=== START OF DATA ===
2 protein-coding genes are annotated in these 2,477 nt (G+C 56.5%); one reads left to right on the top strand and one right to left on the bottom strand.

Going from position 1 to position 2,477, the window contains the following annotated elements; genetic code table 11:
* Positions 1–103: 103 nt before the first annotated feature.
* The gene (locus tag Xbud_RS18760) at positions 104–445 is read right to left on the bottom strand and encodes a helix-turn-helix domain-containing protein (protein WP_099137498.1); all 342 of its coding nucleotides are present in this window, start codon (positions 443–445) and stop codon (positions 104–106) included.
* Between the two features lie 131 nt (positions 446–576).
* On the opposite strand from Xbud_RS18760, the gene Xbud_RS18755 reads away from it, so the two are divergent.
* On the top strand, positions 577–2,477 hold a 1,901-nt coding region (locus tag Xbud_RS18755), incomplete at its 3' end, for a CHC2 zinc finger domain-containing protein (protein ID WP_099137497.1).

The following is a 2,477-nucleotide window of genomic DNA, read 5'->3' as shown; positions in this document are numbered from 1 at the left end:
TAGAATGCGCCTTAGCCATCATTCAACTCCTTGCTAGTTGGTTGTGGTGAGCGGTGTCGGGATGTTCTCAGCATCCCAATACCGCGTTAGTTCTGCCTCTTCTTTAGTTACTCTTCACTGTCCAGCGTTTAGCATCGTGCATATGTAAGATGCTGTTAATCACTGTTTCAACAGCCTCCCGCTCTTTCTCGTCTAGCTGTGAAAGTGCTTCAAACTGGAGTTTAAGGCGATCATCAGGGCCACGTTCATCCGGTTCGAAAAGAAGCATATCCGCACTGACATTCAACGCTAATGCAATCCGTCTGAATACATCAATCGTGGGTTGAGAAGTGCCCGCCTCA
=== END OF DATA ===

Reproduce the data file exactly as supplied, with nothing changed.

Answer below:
2 protein-coding genes are annotated in these 2,477 nt (G+C 56.5%); one reads left to right on the top strand and one right to left on the bottom strand.

Going from position 1 to position 2,477, the window contains the following annotated elements; genetic code table 11:
* Positions 1–103: 103 nt before the first annotated feature.
* The gene (locus tag Xbud_RS18760) at positions 104–445 is read right to left on the bottom strand and encodes a helix-turn-helix domain-containing protein (protein WP_099137498.1); all 342 of its coding nucleotides are present in this window, start codon (positions 443–445) and stop codon (positions 104–106) included.
* Between the two features lie 131 nt (positions 446–576).
* On the opposite strand from Xbud_RS18760, the gene Xbud_RS18755 reads away from it, so the two are divergent.
* On the top strand, positions 577–2,477 hold a 1,901-nt coding region (locus tag Xbud_RS18755), incomplete at its 3' end, for a CHC2 zinc finger domain-containing protein (protein ID WP_099137497.1).

The following is a 2,477-nucleotide window of genomic DNA, read 5'->3' as shown; positions in this document are numbered from 1 at the left end:
TAGAATGCGCCTTAGCCATCATTCAACTCCTTGCTAGTTGGTTGTGGTGAGCGGTGTCGGGATGTTCTCAGCATCCCAATACCGCGTTAGTTCTGCCTCTTCTTTAGTTACTCTTCACTGTCCAGCGTTTAGCATCGTGCATATGTAAGATGCTGTTAATCACTGTTTCAACAGCCTCCCGCTCTTTCTCGTCTAGCTGTGAAAGTGCTTCAAACTGGAGTTTAAGGCGATCATCAGGGCCACGTTCATCCGGTTCGAAAAGAAGCATATCCGCACTGACATTCAACGCTAATGCAATCCGTCTGAATACATCAATCGTGGGTTGAGAAGTGCCCGCCTCA